Before the Great Recession, a Phantom Recovery
The eight-year period from 1999 through 2007 is the longest in modern U.S. economic history in which inflation-adjusted median household income failed to surpass an earlier peak.
Testimony of Paul Taylor, Executive Vice President, Pew Research Center to the Senate Finance Committee
Comments on a report that combines findings of one of our major national public opinion surveys with the Center’s analysis of four decades of demographic and economic trends from the Census Bureau and other sources.
Public Has Split Verdict on Increased Level of Unmarried Motherhood
There is a stronger consensus in public opinion about the social cost of out-of-wedlock births than there is about the morality of these births.
Most Like It Hot
By nearly two-to-one, the public says it prefers a hotter place to live over one with a colder climate. No surprise, then, that San Diego, Tampa and Orlando rank at the top of places to live for those who favor a balmy climate.
Magnet or Sticky?: A State-by-State Typology
“Magnet” states are those in which a high share of the adults who live there now moved there from some other state. “Sticky” states are those in which a high share of the adults who were born there live there now.
Suburbs Not Most Popular, But Suburbanites Most Content
Suburbanites are significantly more satisfied with their communities than are residents of cities, small towns or rural areas, but that doesn’t mean Americans want to live there.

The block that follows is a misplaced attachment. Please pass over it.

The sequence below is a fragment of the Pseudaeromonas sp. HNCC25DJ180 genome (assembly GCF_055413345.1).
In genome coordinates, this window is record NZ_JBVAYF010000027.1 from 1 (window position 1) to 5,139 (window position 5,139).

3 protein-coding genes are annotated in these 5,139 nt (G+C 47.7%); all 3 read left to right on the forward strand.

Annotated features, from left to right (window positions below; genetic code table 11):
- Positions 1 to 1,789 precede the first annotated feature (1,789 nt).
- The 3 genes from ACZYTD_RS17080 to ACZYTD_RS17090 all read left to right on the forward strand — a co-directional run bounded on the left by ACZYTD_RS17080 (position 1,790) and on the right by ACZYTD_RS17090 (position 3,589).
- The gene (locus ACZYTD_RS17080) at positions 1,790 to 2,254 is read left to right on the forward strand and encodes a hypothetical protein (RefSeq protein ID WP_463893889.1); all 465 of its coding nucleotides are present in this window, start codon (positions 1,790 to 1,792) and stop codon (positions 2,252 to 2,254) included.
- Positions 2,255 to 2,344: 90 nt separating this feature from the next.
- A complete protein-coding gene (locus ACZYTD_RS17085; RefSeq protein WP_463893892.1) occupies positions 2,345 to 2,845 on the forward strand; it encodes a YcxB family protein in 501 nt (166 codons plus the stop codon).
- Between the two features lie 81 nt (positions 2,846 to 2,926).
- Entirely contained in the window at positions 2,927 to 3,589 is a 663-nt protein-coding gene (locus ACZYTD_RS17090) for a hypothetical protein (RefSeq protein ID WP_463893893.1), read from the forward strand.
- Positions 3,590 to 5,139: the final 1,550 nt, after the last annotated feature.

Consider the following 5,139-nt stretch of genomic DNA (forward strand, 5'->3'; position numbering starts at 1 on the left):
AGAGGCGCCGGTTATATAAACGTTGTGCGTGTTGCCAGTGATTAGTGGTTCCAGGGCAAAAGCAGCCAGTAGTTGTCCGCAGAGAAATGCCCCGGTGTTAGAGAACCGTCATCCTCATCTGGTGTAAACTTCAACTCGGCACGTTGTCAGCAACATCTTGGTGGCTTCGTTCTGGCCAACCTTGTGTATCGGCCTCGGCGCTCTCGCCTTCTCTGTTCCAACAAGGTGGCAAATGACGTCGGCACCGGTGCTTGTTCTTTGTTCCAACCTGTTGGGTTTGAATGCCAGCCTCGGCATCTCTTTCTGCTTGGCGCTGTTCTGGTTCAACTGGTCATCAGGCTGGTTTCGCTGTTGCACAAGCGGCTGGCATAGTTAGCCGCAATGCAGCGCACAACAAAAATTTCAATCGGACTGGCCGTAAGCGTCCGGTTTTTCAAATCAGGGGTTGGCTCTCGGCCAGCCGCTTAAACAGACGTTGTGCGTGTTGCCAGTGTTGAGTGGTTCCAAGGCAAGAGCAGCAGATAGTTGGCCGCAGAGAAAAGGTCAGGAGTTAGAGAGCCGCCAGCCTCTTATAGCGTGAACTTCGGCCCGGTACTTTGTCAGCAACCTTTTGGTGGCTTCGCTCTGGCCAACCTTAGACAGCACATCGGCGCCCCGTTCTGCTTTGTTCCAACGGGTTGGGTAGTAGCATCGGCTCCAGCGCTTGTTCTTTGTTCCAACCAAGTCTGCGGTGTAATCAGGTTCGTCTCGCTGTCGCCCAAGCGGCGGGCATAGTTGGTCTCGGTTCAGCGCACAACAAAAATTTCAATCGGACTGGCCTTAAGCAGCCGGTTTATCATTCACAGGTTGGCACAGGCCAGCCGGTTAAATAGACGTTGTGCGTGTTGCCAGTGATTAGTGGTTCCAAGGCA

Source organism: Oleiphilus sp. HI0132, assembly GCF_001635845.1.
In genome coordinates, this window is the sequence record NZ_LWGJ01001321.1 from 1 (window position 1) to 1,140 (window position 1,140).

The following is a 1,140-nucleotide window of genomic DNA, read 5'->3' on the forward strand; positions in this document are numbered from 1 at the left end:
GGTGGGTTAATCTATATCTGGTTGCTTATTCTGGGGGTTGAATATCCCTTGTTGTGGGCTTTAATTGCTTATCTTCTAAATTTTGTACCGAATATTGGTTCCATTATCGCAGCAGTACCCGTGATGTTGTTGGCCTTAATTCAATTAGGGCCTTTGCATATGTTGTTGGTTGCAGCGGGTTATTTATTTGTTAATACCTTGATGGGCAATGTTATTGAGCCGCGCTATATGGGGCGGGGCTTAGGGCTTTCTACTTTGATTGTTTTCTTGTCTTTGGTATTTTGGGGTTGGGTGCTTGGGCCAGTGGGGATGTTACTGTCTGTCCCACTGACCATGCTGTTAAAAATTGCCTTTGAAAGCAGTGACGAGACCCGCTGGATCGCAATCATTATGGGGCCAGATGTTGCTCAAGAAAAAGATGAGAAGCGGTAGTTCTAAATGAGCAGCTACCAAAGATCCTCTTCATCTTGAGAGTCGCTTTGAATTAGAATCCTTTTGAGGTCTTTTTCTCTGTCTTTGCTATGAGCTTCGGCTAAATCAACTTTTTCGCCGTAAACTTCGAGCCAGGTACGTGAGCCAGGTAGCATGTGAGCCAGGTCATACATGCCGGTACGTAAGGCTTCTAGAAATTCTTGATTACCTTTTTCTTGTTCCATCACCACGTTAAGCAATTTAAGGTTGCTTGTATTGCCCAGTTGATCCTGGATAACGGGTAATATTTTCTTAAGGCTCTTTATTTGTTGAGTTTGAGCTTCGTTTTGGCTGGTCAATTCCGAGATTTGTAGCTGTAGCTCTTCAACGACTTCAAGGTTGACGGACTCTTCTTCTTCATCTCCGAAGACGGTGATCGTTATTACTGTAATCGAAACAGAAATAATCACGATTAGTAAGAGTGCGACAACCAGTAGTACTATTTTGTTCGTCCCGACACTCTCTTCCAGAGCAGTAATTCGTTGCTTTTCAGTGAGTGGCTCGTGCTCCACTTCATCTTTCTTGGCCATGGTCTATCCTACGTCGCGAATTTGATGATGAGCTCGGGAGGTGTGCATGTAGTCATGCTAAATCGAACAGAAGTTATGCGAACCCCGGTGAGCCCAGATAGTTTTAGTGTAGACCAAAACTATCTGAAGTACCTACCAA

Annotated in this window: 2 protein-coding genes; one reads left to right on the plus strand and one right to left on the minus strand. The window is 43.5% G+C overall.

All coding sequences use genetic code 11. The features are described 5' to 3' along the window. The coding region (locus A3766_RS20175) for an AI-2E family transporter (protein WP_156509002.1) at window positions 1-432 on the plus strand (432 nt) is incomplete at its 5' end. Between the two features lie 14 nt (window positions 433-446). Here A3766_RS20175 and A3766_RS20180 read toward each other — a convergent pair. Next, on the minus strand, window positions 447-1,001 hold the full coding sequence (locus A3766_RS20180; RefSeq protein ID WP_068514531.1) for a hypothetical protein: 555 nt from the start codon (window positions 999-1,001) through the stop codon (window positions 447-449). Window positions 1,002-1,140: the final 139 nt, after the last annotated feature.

Even as Housing Values Sink, There’s Comfort in Homeownership
Not even a housing-led recession can shake Americans’ faith in the blessings of homeownership.
McDonald’s and Starbucks: 43% Yin, 35% Yang
In the smackdown between Big Macs and caffe lattes, Americans manage to typecast themselves by just about every demographic and ideological characteristic under the sun.
For Nearly Half of America, Grass Is Greener Somewhere Else; Denver Tops List of Favorite Cities
Nearly half of the public would rather live in a different type of community from the one they’re living in now — a sentiment that is most prevalent among city dwellers.
Who Moves? Who Stays Put? Where’s Home?
Most Americans have moved to a new community at least once in their lives, although a notable number — nearly four-in-ten — have never left the place in which they were born.